Top six houseplants


We love to be surrounded by greenery. It is synonymous with serenity and good health. It provides us with oxygen. Green is a peaceful colour.

With so mich emphasis on cleaning up the environment, the spotlight is on adding more green to our lives. Plants not only feed oxygen to us, but they also remove toxins from the air.

I love to put the key in the door at the shop in the mornings, and see all my beautiful plants – succulents, cactuses, palms, ficus, dracaenas, ferns and philodendrons adorn the window and shelves.

So my top six are:

  1. First place in houseplants has to be the spathphyllum, or peace lily, as it is commonly known. This is an amazing plant, with elegant, deep green, shiny leaves and white blooms. It can be kept moist, and it tolerates shade.
  2. The spider plant. This is a robust plant that sprouts little baby plants in the air, easy to repot at this time of year. I have one hanging from my ceiling in the living room, and itt’a enormous.
  3. philodendron scandens, with its heart – shaped leaves. Tall plants on moss poles are great for corners, and aren’t too wide. You can also have the trailing/creeping version
  4. Cactus plants are fascinating! They are sculptural, and come in all shapes and sizes. They require good natural light and very little water I owned a collection of 24 cactus plants when I lived in Stockholm, and they flowered in July while I was on holiday, then shed the flowers all over the window ledge before I returned.
  5. Succulents, including the crassula, (money plant), echeveria and of course, aloe vera. It’s a useful one to have on the kitchen window ledge in case of burns!
  6. Stephanotis (jasminum). I love the scent of jasmine! You can train these plants to grow around a window. When they are not flowering, the beautiful leaves are enough

Wedding flowers ideas

Wild bridal bouquet in peach and white for April wedding
Wild bride
A bridal bouquet in vintage shades of pink, mauve and soft greens
Vintage pinks bouquet

Wedding flowers are a joy to design! Such an important day, and we are the right people to help create the fairy-tale look for your flowers!

The softer tones are definitely popular at the moment. We love the vintage shades in bouquets, including the gorgeous Memory Lane roses. The introduction of clematis to the cut flower collection adds the wild look, as well as Green Bell, which looks like Shepherd’s purse, with its tiny, heart-shaped leaves.

Eucalyptus is the favoured foliage, keeping the look very gentle. Astilbe is wild and wispy, and the spring ranunculae look like little peonies.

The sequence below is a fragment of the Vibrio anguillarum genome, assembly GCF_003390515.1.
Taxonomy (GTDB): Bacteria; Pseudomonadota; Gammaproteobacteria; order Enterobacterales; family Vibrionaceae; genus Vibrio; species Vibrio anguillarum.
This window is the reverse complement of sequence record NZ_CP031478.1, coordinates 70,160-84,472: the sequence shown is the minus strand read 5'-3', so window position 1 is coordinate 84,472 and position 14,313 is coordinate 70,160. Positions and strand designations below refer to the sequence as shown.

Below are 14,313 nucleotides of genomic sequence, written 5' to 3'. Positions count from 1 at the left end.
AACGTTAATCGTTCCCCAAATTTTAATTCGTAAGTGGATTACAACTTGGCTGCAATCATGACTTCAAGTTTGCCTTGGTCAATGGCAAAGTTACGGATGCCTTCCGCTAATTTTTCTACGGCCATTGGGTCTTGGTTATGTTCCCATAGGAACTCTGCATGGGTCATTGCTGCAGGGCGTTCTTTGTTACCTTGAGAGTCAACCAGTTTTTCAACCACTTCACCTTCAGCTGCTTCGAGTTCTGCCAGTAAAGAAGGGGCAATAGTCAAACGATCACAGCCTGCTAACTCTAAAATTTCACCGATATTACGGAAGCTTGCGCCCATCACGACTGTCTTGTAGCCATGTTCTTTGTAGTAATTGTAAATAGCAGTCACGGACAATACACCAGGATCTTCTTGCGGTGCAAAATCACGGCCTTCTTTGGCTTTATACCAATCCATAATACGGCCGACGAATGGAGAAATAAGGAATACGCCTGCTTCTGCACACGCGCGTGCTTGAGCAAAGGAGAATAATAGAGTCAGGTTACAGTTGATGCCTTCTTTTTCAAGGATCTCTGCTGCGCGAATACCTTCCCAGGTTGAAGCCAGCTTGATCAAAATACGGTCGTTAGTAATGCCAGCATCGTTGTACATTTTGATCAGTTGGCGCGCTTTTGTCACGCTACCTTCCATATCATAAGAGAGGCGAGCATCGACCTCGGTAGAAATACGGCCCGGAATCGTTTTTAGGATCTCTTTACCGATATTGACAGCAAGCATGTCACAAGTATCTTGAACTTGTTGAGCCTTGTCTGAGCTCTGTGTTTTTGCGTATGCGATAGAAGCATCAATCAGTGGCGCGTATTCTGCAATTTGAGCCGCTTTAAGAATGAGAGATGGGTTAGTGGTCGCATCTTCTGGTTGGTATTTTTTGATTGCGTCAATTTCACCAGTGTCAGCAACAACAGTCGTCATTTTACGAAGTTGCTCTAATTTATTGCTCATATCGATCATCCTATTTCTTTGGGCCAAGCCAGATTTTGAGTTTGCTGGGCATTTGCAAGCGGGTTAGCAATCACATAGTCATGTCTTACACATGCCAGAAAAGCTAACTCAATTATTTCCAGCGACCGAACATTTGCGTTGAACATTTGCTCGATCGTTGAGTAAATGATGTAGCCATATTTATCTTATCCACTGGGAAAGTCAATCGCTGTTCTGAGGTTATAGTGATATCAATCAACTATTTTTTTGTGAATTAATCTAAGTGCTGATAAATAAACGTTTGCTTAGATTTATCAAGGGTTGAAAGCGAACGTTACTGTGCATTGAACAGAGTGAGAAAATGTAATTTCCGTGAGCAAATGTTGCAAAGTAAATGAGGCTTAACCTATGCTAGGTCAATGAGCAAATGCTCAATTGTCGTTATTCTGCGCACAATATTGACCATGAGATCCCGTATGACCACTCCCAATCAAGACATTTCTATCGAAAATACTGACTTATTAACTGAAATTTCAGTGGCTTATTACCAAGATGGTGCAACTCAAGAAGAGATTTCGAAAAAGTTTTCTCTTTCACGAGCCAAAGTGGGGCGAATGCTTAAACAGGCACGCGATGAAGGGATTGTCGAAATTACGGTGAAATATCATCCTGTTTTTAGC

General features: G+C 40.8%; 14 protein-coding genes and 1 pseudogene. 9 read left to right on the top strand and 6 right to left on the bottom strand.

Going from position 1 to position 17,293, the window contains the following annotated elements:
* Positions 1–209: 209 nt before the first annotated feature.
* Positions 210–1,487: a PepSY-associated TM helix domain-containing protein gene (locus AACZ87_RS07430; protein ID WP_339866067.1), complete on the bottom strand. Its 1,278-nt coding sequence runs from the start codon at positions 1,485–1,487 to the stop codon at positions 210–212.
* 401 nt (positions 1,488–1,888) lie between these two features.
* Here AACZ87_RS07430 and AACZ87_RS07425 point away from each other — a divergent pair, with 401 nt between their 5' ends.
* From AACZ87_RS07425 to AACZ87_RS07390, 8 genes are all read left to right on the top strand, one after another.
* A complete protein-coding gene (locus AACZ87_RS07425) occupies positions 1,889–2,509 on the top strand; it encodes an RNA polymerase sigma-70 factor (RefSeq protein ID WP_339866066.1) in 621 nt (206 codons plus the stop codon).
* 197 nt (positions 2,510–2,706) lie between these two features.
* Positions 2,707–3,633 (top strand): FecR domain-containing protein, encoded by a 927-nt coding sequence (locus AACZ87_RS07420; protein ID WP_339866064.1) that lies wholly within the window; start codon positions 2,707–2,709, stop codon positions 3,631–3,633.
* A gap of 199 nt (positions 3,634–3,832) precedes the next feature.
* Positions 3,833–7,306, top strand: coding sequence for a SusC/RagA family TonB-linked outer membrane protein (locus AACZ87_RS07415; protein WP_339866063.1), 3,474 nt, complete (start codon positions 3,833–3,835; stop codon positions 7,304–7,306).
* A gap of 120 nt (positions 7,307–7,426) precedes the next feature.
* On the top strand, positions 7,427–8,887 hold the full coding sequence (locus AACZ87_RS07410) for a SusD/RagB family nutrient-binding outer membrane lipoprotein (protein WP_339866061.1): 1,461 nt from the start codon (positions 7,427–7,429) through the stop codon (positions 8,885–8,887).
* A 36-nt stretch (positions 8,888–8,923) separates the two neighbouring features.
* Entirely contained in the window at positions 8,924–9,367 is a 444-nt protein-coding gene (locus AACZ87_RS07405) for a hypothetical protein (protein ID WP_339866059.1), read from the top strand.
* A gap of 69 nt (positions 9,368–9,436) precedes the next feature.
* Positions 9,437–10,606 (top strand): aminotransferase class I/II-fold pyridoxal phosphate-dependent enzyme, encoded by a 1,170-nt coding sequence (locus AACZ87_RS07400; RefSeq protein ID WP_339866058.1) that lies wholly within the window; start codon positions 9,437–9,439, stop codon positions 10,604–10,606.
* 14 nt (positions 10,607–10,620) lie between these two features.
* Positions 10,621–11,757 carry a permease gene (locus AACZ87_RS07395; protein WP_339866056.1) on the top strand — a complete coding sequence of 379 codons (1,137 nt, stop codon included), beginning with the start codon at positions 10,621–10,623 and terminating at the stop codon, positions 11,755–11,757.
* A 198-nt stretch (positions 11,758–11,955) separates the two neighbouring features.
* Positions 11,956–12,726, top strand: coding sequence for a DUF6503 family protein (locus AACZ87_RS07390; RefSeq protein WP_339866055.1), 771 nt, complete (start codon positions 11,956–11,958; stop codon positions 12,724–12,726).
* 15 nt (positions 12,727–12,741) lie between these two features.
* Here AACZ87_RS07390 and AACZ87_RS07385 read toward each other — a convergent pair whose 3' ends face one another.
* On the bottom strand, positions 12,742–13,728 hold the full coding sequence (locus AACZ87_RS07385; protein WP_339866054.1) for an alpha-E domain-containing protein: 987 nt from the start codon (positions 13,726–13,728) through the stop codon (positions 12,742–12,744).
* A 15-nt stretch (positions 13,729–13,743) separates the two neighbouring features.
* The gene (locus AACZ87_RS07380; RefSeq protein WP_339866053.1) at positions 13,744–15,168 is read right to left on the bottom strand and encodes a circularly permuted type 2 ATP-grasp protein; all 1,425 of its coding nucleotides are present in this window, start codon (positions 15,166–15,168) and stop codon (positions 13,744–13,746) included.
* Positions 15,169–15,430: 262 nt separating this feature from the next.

We recommend going for either the palest peaches with soft green and white, or the vintage pinks. They both have a very gentle, serene look.

If you’re having rectangular dining tables for your wedding or event, little clusters of vases look fab, perhaps interspersed with candles.

Circular tables can have a ring of flowers, surrounding a storm lantern with a candle, or filled with flowers.

It’s a good idea to create a Pinterest board for your florist, which can show the feel you want for your day – dresses, venues, flowers you love….

We have been supplying wedding flowers for over thirty years, and have seen all the changing trends – and returning trends! The best thing about now is the vast selection of flowers there are to choose from. From big Colombian roses to the tiniest, snowflake rosebuds, from indigenous, English country garden blooms to exotic orchids fron the Far East.

Meadow flowers

Meadow flowers in March
Foraging in July

There seem to be lots of corporate events taking place earlier than usual this year, possibly due to the Brexit effect, and all the uncertainty surrounding it.

Anyway, exciting for us to be given new challenges, and no time to feel the exhaustion from the week before!

Wild, natural and meadow flowers are very popular right now. If you’re looking for the natural look, but with flowers out of season, it’s a bit more tricky to recreate in the early part of the year.

Some flowers with all year round availability, like veronica and clematis, have a wild, natural look, with their delicate nature. But fresh grasses and seed heads are not available.

The first image shows the meadow bouquet we created this week, from cultivated flowers. The soft mauves, pinks, whites and yellows of a summer meadow, and the small, delicate blooms of wild flowers have been used.

This image shows what is really on offer in the garden at this time of year – wallflowers, japonica, myrtle, lavender leaves and camellia. The abundance of green, in all its various shades, is missing, and is replaced with blossom and leafless trees.

I’m working with a couple who’ll be getting married in July. I’ve seen the venue, and I know where they’d like flowers, but I hadn’t seen an image of the bride’s dress. They had described it to me. When I finally saw the dress, it was a reminder of how important it is to see the whole picture. The colours were not what I had envisaged, neither in shade nor in quantity.

My favourite time for flowers is in the summer, when we are surrounded by a profusion of green and flowers. Nature provides all the inspiration I need to create amazing designs.

My preference is always to add flowers to a backdrop of foliage, just like we see in the wild. The natural curves, gnarls – and even gaps, allow us to see the true beauty of their juxtaposition.

It’s amazing how certain flowers thrive some years, and not others. Of course it depends on the weather, but not just the recent weather. A dry winter can have an effect on what happens in summer.

The cow parsley was beautiful this year. All of a sudden, one hot day at the end of May finished off all the beautiful white clusters in my garden.

This was soon replaced with the joy of seeing the first digitalis, or foxgloves, as they are affectionately known. Tall and proud, they sway gently in the breeze.